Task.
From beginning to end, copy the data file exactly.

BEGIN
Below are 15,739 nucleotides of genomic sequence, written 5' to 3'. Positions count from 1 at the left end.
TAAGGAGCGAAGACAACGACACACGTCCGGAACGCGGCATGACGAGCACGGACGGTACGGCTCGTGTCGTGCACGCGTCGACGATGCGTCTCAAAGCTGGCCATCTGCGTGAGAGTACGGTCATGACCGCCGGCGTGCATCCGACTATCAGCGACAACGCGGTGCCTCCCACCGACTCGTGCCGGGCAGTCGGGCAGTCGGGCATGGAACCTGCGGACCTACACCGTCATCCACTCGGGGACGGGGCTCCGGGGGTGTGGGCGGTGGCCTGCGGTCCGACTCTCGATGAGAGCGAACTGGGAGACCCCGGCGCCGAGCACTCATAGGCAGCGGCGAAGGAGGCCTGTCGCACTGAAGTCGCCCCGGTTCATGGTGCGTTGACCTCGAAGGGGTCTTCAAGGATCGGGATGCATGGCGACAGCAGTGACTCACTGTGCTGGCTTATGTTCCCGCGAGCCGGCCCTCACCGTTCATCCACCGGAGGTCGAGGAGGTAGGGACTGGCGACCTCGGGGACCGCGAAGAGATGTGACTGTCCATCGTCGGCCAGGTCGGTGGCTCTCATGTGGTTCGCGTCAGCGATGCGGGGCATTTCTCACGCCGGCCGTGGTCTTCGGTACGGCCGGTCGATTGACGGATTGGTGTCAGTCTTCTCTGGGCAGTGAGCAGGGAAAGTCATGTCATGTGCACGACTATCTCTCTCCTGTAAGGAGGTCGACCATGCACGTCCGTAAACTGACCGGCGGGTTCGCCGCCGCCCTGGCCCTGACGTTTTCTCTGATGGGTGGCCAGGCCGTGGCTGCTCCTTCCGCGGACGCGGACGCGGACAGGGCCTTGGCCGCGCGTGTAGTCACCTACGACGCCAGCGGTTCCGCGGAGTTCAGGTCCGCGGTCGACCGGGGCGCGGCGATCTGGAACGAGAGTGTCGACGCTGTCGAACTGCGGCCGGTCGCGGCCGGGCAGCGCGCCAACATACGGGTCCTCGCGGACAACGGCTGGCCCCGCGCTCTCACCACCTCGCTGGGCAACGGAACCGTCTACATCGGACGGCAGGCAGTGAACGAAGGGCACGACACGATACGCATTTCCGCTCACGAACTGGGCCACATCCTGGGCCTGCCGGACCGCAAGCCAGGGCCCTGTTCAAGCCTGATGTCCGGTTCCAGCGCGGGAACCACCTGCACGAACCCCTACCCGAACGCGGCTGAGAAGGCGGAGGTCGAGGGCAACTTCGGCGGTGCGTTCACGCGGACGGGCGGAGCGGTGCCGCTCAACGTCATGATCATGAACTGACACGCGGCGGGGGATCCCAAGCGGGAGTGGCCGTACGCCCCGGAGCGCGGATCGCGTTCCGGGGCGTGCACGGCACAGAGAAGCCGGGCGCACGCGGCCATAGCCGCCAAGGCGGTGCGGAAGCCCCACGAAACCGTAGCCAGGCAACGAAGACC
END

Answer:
Below are 15,739 nucleotides of genomic sequence, written 5' to 3'. Positions count from 1 at the left end.
TAAGGAGCGAAGACAACGACACACGTCCGGAACGCGGCATGACGAGCACGGACGGTACGGCTCGTGTCGTGCACGCGTCGACGATGCGTCTCAAAGCTGGCCATCTGCGTGAGAGTACGGTCATGACCGCCGGCGTGCATCCGACTATCAGCGACAACGCGGTGCCTCCCACCGACTCGTGCCGGGCAGTCGGGCAGTCGGGCATGGAACCTGCGGACCTACACCGTCATCCACTCGGGGACGGGGCTCCGGGGGTGTGGGCGGTGGCCTGCGGTCCGACTCTCGATGAGAGCGAACTGGGAGACCCCGGCGCCGAGCACTCATAGGCAGCGGCGAAGGAGGCCTGTCGCACTGAAGTCGCCCCGGTTCATGGTGCGTTGACCTCGAAGGGGTCTTCAAGGATCGGGATGCATGGCGACAGCAGTGACTCACTGTGCTGGCTTATGTTCCCGCGAGCCGGCCCTCACCGTTCATCCACCGGAGGTCGAGGAGGTAGGGACTGGCGACCTCGGGGACCGCGAAGAGATGTGACTGTCCATCGTCGGCCAGGTCGGTGGCTCTCATGTGGTTCGCGTCAGCGATGCGGGGCATTTCTCACGCCGGCCGTGGTCTTCGGTACGGCCGGTCGATTGACGGATTGGTGTCAGTCTTCTCTGGGCAGTGAGCAGGGAAAGTCATGTCATGTGCACGACTATCTCTCTCCTGTAAGGAGGTCGACCATGCACGTCCGTAAACTGACCGGCGGGTTCGCCGCCGCCCTGGCCCTGACGTTTTCTCTGATGGGTGGCCAGGCCGTGGCTGCTCCTTCCGCGGACGCGGACGCGGACAGGGCCTTGGCCGCGCGTGTAGTCACCTACGACGCCAGCGGTTCCGCGGAGTTCAGGTCCGCGGTCGACCGGGGCGCGGCGATCTGGAACGAGAGTGTCGACGCTGTCGAACTGCGGCCGGTCGCGGCCGGGCAGCGCGCCAACATACGGGTCCTCGCGGACAACGGCTGGCCCCGCGCTCTCACCACCTCGCTGGGCAACGGAACCGTCTACATCGGACGGCAGGCAGTGAACGAAGGGCACGACACGATACGCATTTCCGCTCACGAACTGGGCCACATCCTGGGCCTGCCGGACCGCAAGCCAGGGCCCTGTTCAAGCCTGATGTCCGGTTCCAGCGCGGGAACCACCTGCACGAACCCCTACCCGAACGCGGCTGAGAAGGCGGAGGTCGAGGGCAACTTCGGCGGTGCGTTCACGCGGACGGGCGGAGCGGTGCCGCTCAACGTCATGATCATGAACTGACACGCGGCGGGGGATCCCAAGCGGGAGTGGCCGTACGCCCCGGAGCGCGGATCGCGTTCCGGGGCGTGCACGGCACAGAGAAGCCGGGCGCACGCGGCCATAGCCGCCAAGGCGGTGCGGAAGCCCCACGAAACCGTAGCCAGGCAACGAAGACC